Airport Security….Pumps…and Advice for Little Ones.

Airport scannerThere has been much discussion about what happens with an insulin pump when going through security at airports.

I caution those who say, “it’s okay, I just send it through…..so far…nothing has happened, so why worry.”  I have heard others say one should not attempt that because it could damage the machinery. 

Now, granted, you can get away with something 346 times but if something happens on the 347th; everything before; is for naught.  I asked Caroline Pavis Director of Global Communications at Animas for a statement about pumps; of course she could only speak for her devices but it surely might be a rule-of-thumb to live by.

Animas is committed to providing our patients with the highest standard of care, and continues to investigate how we can support our traveling pumpers. 

Currently, we recommend that our patients avoid going through X-ray machines when traveling, as the machines may potentially damage the pump’s software and therefore affect insulin delivery.  This includes the newest airport screening tool, Advanced Imaging Technology (AIT) or full body scanner. 

We provide detailed instructions both on our website and directly to our pumpers about the proper procedures to follow during airport security check-ins, including:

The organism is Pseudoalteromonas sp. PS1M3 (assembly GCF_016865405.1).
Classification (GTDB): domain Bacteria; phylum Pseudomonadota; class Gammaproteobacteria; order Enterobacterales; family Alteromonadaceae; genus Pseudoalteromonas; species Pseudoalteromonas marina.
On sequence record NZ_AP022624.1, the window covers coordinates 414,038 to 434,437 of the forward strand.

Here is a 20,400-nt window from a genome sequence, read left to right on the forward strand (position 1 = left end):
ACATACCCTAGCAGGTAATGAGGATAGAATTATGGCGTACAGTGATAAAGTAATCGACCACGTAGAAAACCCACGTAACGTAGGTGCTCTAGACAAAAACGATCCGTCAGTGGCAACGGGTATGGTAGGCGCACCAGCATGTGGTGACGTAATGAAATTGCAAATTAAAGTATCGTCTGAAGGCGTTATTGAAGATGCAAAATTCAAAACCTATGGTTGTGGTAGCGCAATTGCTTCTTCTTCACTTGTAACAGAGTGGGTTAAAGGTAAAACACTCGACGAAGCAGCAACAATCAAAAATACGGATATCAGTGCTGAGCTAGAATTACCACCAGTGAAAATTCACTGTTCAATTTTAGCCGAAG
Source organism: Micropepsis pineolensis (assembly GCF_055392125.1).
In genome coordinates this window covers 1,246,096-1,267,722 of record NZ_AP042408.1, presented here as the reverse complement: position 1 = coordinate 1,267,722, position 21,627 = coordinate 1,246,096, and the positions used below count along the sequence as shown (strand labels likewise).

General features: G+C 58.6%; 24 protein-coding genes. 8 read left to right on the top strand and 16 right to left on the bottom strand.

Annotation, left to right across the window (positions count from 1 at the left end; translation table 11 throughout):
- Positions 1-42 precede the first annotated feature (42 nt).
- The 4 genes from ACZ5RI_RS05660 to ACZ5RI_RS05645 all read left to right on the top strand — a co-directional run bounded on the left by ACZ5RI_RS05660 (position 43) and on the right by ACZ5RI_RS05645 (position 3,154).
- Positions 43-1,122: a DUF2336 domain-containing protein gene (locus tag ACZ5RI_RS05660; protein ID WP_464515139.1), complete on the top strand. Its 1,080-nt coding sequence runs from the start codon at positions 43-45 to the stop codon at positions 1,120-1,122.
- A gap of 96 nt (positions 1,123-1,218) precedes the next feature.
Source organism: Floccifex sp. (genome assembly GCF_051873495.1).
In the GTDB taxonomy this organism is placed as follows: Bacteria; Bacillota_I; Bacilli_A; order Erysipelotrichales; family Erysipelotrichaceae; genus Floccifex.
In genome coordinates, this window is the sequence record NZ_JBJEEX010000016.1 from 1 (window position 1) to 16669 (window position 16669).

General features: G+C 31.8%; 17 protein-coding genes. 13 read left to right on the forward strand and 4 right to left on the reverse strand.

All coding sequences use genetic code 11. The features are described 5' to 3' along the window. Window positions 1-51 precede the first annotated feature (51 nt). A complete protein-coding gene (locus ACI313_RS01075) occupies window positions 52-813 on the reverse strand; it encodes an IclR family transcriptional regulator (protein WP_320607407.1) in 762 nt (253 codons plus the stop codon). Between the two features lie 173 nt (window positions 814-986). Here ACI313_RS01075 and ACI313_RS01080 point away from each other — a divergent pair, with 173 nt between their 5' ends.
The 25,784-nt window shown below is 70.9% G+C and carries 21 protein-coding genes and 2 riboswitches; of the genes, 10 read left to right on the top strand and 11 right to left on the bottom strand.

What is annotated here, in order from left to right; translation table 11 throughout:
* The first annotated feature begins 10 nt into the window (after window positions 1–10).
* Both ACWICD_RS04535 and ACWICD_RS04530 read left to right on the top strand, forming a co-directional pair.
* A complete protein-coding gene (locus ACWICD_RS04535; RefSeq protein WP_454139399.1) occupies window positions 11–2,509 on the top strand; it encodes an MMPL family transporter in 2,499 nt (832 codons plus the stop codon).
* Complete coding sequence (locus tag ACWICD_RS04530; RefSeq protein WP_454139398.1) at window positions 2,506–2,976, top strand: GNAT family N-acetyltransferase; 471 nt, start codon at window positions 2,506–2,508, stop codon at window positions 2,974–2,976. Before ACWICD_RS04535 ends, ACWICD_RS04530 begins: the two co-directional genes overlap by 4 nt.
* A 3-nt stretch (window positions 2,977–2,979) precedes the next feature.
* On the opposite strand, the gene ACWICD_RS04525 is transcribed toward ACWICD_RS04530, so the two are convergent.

• Patients should alert TSA employees that they are an insulin pump user, and should not undergo an X-ray machine

• We also provide a letter, which can be shared with airport personnel should they be questioned or asked to be scanned  

We encourage our patients to refer to the Animas website at www.animas.com or call our Customer Support line at 877-767-7373, should they have questions concerning travel with their pump.

So that is the OFFICIAL word.  You may read what others do, which may be contrary to what is correct; you may do what YOU THINK IS OKAY, but be warned now you know that the manufacturer clearly gives a warning and it would probably be smart to heed the advice. 

Taking an extra 10 minutes at TSA might avoid an entire days’ worth of hassles later on.

For those who do not travel frequently with children, or perhaps this is a first time experience, may I suggest the following:
Children fear the unknown.  If your child has diabetes it may very well turn out that they will be “wand’ at the security check point at the airport.  DO not make this their first time to experience this.

While at home, take a tool that is dark and about 18 inches long (something your children may not really recognize).  Explain to your child that when at the airport the TSA Agent (let them know who they are and say the name TSA a few times in the explanation) may need to run a wand, sort of like what you are holding, around them.

DO NOT tell them it is a game.  Do not tell them it is because of their diabetes….tell them that mommy and daddy may be chosen as well.